David Punter defines Gothic at the widest level: as a mode of writing that responds to cultural trauma, and which thus gives rise to various historical genres at different points in time. David Punter’s approach reconciles the different qualities of the American and English Gothics, as well as sub genres such as body horror, psychological horror, and so forth. Other critics also seek to distinguish between different types of Gothic and horror writing, although their positions vary according to the medium and historical perspective that they use. For example, Gina Wisker argues that horror is “A branch of Gothic writing,” but by contrast, English author Dr Xavier Aldana Reyes defines Gothic literature as “the beginnings of a wider crystallisation of horror fiction.” Dr Xavier Aldana Reyes’ argument in particular seeks to divide the two terms, as he points out that as the meaning of “Gothic” “becomes more intrinsically connected to aesthetics in the contemporary period — being used, for example, to describe art and fashion — it is even more crucial that a distinction be drawn between the Gothic, an artistic mode, and horror, an affective marker.”
Linda Holland-Toll accords with the efficiency standpoint, defining “Horror fiction […] as any text which has extreme or supernatural elements, induces (as its primary intention and/or affect) strong feelings of terror, horror or revulsion in the reader, and generates a significant degree of unresolved disease within society.” English author Fred Botting names horror as “the limit of reason […] the very emotion in which the human reaches its limit.” By focusing on efficiency, these definitions do not offer much in the way of textual markers, and critics such as Gina Wisker add to horror’s indefinability by pointing out that it may come from both realism and supernatural sources. Horror is mobile and fluid, taking on different forms: “Horror is in everyday reality, but it is also a genre, a construction, and a representation of what terrifies and disgusts, what we fear and secretly desire.” Further, and as established above, it is, of course, also an effect and a response to these images.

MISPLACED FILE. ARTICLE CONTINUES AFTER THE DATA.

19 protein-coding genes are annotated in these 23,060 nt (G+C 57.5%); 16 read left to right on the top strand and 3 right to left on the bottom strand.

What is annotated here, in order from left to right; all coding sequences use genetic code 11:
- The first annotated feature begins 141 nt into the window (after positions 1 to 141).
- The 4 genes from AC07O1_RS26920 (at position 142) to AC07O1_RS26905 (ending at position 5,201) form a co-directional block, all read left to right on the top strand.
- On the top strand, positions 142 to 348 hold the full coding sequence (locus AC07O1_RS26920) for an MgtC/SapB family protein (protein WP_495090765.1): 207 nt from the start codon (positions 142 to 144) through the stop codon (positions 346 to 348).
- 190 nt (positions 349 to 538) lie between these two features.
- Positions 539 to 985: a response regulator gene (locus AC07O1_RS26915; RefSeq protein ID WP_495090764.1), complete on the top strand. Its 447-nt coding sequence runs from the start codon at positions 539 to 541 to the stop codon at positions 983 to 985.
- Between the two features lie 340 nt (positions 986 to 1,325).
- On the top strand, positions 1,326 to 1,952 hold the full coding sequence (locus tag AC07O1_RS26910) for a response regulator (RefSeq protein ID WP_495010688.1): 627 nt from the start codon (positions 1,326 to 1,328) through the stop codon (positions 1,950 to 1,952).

Critics do not even agree on the structural forms that horror and Gothic may take. Professor Mark Jancovich argues that the pleasure of horror comes from its resolving narrative structure. For Mark Jancovich, horror stories proceed from normality through a period of disorder, and ultimately reach “a point of closure and completion in which disruptive, monstrous elements are contained or destroyed and the original order is re-established.” However, Mark Jancovich’s model does not fit with the accepted syntagmatic narrative progression established by Bulgarian-French historian Tzvetan Todorov (born March 1st, 1939 – died February 7th, 2017) and Weinstein. This instead suggests that narrative moves from equilibrium, through disequilibrium, to a new equilibrium (emphasis mine). This notion of a changed equilibrium most strongly underpins genres such as the bildungsroman, where characters develop and change during the course of the tale. Mark Jancovich’s model also ignores the ways in which horror changes its characters and the new understandings that its narrative disruptions offer. By contrast, Gina Wisker argues that “the lingering pleasure of horror is its constant destabilising influence rather than its tendency for resolution.” Linda Holland-Toll’s definition also draws attention to the disaffirmative strength of horror, a genre that Gina Wisker stresses “is the most effective because it refuses to close down the terror at the end of the tale and restore an order.”
Many content-based definitions of horror are either so wide as to be useless or contain an inner tension that weakens their validity. Seeking a textual definition of horror, Clive Barker suggests that it is “Perhaps the body and its vulnerability. Perhaps the mind and its brittleness. Perhaps love and its absence.” Just as Fred Botting’s definition above combines reason and emotion, there is a paradoxical nature to Clive Barker’s pairings, where the corporeal is fragile, consciousness is tangible, and desire is also loss.